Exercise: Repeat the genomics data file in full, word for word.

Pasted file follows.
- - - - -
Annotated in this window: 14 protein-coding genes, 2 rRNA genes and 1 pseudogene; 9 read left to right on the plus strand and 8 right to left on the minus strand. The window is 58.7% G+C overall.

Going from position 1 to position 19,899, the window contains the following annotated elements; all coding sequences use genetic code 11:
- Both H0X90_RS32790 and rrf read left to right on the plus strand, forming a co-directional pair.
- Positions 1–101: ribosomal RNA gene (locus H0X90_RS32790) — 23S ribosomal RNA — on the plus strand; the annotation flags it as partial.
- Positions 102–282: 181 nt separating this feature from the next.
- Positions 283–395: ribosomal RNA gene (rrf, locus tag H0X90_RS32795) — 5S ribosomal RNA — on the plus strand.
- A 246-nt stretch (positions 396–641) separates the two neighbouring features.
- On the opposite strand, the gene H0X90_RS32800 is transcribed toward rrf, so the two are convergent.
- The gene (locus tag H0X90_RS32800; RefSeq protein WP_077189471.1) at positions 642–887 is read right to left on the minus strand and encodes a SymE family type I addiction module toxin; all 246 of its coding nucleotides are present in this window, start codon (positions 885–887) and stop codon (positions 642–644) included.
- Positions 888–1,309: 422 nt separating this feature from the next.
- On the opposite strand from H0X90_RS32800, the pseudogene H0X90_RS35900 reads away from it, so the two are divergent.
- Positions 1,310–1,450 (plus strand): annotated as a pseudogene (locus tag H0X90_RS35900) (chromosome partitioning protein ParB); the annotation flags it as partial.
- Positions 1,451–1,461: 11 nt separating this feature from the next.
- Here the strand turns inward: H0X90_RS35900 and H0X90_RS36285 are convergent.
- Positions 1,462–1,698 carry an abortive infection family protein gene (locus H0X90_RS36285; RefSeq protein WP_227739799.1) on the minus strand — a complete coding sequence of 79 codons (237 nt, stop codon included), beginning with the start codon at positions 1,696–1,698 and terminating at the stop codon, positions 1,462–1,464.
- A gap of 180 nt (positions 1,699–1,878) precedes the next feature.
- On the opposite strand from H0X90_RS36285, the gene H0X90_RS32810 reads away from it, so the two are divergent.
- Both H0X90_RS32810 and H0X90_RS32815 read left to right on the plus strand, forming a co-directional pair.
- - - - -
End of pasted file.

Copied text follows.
Annotated in this window: 14 protein-coding genes, 2 rRNA genes and 1 pseudogene; 9 read left to right on the plus strand and 8 right to left on the minus strand. The window is 58.7% G+C overall.

Going from position 1 to position 19,899, the window contains the following annotated elements; all coding sequences use genetic code 11:
- Both H0X90_RS32790 and rrf read left to right on the plus strand, forming a co-directional pair.
- Positions 1–101: ribosomal RNA gene (locus H0X90_RS32790) — 23S ribosomal RNA — on the plus strand; the annotation flags it as partial.
- Positions 102–282: 181 nt separating this feature from the next.
- Positions 283–395: ribosomal RNA gene (rrf, locus tag H0X90_RS32795) — 5S ribosomal RNA — on the plus strand.
- A 246-nt stretch (positions 396–641) separates the two neighbouring features.
- On the opposite strand, the gene H0X90_RS32800 is transcribed toward rrf, so the two are convergent.
- The gene (locus tag H0X90_RS32800; RefSeq protein WP_077189471.1) at positions 642–887 is read right to left on the minus strand and encodes a SymE family type I addiction module toxin; all 246 of its coding nucleotides are present in this window, start codon (positions 885–887) and stop codon (positions 642–644) included.
- Positions 888–1,309: 422 nt separating this feature from the next.
- On the opposite strand from H0X90_RS32800, the pseudogene H0X90_RS35900 reads away from it, so the two are divergent.
- Positions 1,310–1,450 (plus strand): annotated as a pseudogene (locus tag H0X90_RS35900) (chromosome partitioning protein ParB); the annotation flags it as partial.
- Positions 1,451–1,461: 11 nt separating this feature from the next.
- Here the strand turns inward: H0X90_RS35900 and H0X90_RS36285 are convergent.
- Positions 1,462–1,698 carry an abortive infection family protein gene (locus H0X90_RS36285; RefSeq protein WP_227739799.1) on the minus strand — a complete coding sequence of 79 codons (237 nt, stop codon included), beginning with the start codon at positions 1,696–1,698 and terminating at the stop codon, positions 1,462–1,464.
- A gap of 180 nt (positions 1,699–1,878) precedes the next feature.
- On the opposite strand from H0X90_RS36285, the gene H0X90_RS32810 reads away from it, so the two are divergent.
- Both H0X90_RS32810 and H0X90_RS32815 read left to right on the plus strand, forming a co-directional pair.